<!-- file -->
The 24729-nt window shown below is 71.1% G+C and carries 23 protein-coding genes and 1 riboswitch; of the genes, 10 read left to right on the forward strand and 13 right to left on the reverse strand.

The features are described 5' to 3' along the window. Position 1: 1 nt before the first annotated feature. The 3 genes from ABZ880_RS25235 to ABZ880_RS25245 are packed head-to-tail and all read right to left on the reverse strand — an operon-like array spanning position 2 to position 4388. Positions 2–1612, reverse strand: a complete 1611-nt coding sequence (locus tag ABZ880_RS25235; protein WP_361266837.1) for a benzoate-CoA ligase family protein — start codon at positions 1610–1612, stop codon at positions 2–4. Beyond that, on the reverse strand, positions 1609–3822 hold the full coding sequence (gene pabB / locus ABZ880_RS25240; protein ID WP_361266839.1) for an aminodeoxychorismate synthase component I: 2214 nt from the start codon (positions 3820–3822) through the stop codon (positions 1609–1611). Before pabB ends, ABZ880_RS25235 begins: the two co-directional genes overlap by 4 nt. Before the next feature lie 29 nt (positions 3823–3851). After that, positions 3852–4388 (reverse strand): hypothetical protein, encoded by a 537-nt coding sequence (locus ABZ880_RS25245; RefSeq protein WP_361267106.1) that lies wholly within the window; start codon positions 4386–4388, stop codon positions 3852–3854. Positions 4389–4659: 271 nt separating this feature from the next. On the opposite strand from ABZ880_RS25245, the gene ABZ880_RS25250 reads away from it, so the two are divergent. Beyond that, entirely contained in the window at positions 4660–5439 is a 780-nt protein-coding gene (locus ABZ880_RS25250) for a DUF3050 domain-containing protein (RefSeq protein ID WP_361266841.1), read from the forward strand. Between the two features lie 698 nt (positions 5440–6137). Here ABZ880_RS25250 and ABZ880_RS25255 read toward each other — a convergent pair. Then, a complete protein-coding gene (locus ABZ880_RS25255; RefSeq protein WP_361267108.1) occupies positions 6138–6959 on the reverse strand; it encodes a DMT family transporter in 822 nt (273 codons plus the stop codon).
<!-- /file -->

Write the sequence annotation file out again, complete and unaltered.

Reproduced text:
The 24729-nt window shown below is 71.1% G+C and carries 23 protein-coding genes and 1 riboswitch; of the genes, 10 read left to right on the forward strand and 13 right to left on the reverse strand.

The features are described 5' to 3' along the window. Position 1: 1 nt before the first annotated feature. The 3 genes from ABZ880_RS25235 to ABZ880_RS25245 are packed head-to-tail and all read right to left on the reverse strand — an operon-like array spanning position 2 to position 4388. Positions 2–1612, reverse strand: a complete 1611-nt coding sequence (locus tag ABZ880_RS25235; protein WP_361266837.1) for a benzoate-CoA ligase family protein — start codon at positions 1610–1612, stop codon at positions 2–4. Beyond that, on the reverse strand, positions 1609–3822 hold the full coding sequence (gene pabB / locus ABZ880_RS25240; protein ID WP_361266839.1) for an aminodeoxychorismate synthase component I: 2214 nt from the start codon (positions 3820–3822) through the stop codon (positions 1609–1611). Before pabB ends, ABZ880_RS25235 begins: the two co-directional genes overlap by 4 nt. Before the next feature lie 29 nt (positions 3823–3851). After that, positions 3852–4388 (reverse strand): hypothetical protein, encoded by a 537-nt coding sequence (locus ABZ880_RS25245; RefSeq protein WP_361267106.1) that lies wholly within the window; start codon positions 4386–4388, stop codon positions 3852–3854. Positions 4389–4659: 271 nt separating this feature from the next. On the opposite strand from ABZ880_RS25245, the gene ABZ880_RS25250 reads away from it, so the two are divergent. Beyond that, entirely contained in the window at positions 4660–5439 is a 780-nt protein-coding gene (locus ABZ880_RS25250) for a DUF3050 domain-containing protein (RefSeq protein ID WP_361266841.1), read from the forward strand. Between the two features lie 698 nt (positions 5440–6137). Here ABZ880_RS25250 and ABZ880_RS25255 read toward each other — a convergent pair. Then, a complete protein-coding gene (locus ABZ880_RS25255; RefSeq protein WP_361267108.1) occupies positions 6138–6959 on the reverse strand; it encodes a DMT family transporter in 822 nt (273 codons plus the stop codon).